Always bring your ATM card with you. You will be charged a transaction fee by your bank each time you withdraw cash from an ATM machine, but this is your best bet. Just remember to withdraw a few larger amounts as opposed to daily, smaller amounts to avoid numerous bank charges. Most banks charge $1.50 – $5.00 per transaction. Also, depending on the kind of ATM card you have, you may be able to use it in restaurants/stores if the place of business accepts Visa or Mastercard.
When used as a credit card, it will automatically come out of your checking account. In this case, you won’t be charged the bank’s normal transaction fee. You must remember that many small villages do not have ATM machines, so plan accordingly. Never go to the exchange store fronts on the street or you will be charged a hefty fee. Also, you should bring the name and phone number (the direct line) of your banker just in case you need funds made available while abroad.
Credit cards are another good option since you will get that current day’s exchange rate when you receive your bill upon your return home. Credit cards are widely accepted at hotels, restaurants and shops. It is a good idea to bring two different types (Visa or MasterCard and American Express) in case one is not accepted. Keep in mind that most credit card companies charge an additional fee for using credit cards internationally which is usually between 2-3% so check with your credit card company prior to your departure.
Bring more film than you think you will need since film is usually more expensive overseas. Always check the expiration of any film bought overseas.
Bring your passport and make sure it hasn’t expired. Before departure, make a copy of your passport and airline tickets and keep in a separate place. In Italy, you can also change money in the Italian Post Office. They often have better exchange rates and are open Saturday mornings.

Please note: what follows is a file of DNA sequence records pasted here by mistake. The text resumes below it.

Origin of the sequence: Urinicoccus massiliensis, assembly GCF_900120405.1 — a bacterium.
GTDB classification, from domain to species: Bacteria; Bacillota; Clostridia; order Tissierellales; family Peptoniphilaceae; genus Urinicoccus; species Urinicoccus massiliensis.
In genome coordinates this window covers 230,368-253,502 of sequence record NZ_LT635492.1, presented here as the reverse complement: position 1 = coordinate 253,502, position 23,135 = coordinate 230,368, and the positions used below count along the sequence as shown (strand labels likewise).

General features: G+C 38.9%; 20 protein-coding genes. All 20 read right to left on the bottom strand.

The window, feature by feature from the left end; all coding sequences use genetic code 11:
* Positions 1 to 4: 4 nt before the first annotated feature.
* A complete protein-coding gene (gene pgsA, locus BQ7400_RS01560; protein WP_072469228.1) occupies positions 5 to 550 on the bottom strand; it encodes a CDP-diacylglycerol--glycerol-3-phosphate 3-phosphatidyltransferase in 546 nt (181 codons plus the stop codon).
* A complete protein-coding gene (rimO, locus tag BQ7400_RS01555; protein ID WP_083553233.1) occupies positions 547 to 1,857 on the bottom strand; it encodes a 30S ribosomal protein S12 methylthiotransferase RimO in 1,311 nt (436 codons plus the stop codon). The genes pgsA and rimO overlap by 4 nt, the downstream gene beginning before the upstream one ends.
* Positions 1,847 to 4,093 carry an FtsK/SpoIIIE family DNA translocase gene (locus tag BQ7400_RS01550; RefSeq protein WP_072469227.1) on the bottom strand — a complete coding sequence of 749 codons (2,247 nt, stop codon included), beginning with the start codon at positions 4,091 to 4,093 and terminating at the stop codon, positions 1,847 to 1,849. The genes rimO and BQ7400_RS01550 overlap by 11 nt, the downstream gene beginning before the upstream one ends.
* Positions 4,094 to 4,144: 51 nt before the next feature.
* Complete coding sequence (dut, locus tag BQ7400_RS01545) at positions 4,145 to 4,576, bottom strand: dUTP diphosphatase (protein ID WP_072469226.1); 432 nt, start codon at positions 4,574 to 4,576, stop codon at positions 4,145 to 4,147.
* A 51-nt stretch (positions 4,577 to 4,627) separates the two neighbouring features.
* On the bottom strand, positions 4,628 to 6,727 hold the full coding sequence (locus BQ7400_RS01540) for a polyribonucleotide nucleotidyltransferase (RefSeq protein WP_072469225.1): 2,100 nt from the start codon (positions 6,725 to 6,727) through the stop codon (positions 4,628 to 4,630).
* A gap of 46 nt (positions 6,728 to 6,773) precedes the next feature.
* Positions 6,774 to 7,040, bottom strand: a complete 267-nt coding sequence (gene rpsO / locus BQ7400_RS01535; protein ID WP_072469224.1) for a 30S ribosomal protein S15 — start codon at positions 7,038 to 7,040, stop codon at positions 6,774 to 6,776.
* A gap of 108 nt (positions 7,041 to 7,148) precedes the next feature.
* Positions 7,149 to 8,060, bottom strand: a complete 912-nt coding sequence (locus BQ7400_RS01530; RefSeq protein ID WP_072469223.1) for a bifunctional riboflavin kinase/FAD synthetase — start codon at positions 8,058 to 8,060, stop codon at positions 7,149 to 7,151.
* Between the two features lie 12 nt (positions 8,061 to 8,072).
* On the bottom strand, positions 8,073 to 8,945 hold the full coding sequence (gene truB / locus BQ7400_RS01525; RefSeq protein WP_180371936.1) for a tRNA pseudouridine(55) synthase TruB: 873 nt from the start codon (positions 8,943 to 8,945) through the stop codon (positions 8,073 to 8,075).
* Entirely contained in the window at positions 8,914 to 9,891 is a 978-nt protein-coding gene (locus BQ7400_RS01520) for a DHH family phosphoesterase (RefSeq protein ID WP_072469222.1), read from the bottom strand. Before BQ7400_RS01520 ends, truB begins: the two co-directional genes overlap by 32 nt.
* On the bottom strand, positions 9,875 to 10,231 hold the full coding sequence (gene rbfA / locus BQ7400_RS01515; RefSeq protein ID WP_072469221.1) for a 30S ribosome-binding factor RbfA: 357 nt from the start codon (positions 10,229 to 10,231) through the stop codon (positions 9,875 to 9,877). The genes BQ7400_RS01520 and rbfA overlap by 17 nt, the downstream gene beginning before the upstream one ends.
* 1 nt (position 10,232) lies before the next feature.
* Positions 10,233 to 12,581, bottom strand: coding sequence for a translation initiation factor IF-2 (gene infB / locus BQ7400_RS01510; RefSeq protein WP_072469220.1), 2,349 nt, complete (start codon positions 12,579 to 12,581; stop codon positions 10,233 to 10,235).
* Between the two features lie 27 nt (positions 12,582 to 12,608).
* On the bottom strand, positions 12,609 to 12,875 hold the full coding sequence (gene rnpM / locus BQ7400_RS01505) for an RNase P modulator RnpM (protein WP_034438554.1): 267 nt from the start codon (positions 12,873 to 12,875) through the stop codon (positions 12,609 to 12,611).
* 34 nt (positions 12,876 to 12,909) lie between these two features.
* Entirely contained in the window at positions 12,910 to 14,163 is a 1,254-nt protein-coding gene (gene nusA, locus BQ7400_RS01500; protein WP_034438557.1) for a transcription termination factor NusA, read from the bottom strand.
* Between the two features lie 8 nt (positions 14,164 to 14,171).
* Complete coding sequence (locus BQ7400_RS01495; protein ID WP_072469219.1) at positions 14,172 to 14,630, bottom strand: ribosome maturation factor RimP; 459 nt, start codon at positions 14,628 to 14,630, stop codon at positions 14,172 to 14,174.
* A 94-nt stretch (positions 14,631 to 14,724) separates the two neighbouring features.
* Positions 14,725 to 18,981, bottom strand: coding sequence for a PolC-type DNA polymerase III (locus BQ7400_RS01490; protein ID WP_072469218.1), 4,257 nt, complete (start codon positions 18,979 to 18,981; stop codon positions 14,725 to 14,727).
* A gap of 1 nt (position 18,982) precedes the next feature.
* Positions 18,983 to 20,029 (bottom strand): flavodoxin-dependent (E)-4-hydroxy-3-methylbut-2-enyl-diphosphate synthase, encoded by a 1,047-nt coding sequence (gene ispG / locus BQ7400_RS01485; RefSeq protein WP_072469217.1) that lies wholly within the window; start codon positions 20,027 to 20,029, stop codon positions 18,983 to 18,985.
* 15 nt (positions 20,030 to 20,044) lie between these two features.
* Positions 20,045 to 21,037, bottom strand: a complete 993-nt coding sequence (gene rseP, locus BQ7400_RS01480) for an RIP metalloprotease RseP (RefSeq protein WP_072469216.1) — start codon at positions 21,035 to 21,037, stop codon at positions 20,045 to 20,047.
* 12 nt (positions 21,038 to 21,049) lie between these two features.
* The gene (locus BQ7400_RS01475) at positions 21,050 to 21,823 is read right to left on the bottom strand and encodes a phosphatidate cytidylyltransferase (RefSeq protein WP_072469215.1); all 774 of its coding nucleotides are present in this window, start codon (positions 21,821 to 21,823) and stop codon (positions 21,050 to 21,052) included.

I do not advise bringing traveler’s checks. I have found that many restaurants and stores do not accept them because of currency fluctuation but you can exchange them at hotel front desks and banks.
Always bring comfortable, “already-broken in” footwear. Don’t make the mistake of bringing brand new shoes! Never bring high heels – they will certainly get stuck in the cobblestones in the small villages. Remember, many of these European villages are very hilly with rocky textures.Before I pack, I make a habit of checking the weather forecast of the country to which I will be traveling. Also, I bring a light jacket and a small umbrella.
For those die hard shoppers, always bring an extra, collapsible suitcase for those precious purchases. You don’t want to break your new possessions by placing smashing them into your packed suitcase.Expanding on the previous note, if you wish to purchase art/home decor while away, always bring the measurements of that area of your home (i.e. table measurements for tablecloths, bed measurements for linens, etc.)
Don’t forget your laptop hardware, chargers (for cell phone, digital camera, etc.) and converters (hairdryer, electric shaver, etc.).
If you don’t have a cell phone, remember to bring your home telephone company’s Access Codes to be sure you get the best rate in calling home. (Each country has a different access code so call your phone company).
If you want to check your email while away and don’t have a laptop, remember to bring your email access website information (i.e. www.mail2web.com – you will need your username and password). I always bring my Blackberry to Europe since the service provider has international access. Also, bring your address book – you may want to send postcards!
Laundry services are very expensive overseas so if you want to pack lightly, bring some Woolite to rinse out clothes in the sink. Also, make sure you bring an extra pair of sunglasses.To avoid over packing, check with your hotel to see if they have a hairdryer and an iron/ironing board.Always pack a swimsuit – even if it’s winter, you’ll never know if there might be a heated pool or Jacuzzi!
Use village names as landmarks as opposed to route numbers. By taking these precautions and preparations, you can spend your international vacation enjoying yourself and the surroundings without worrying about the little things.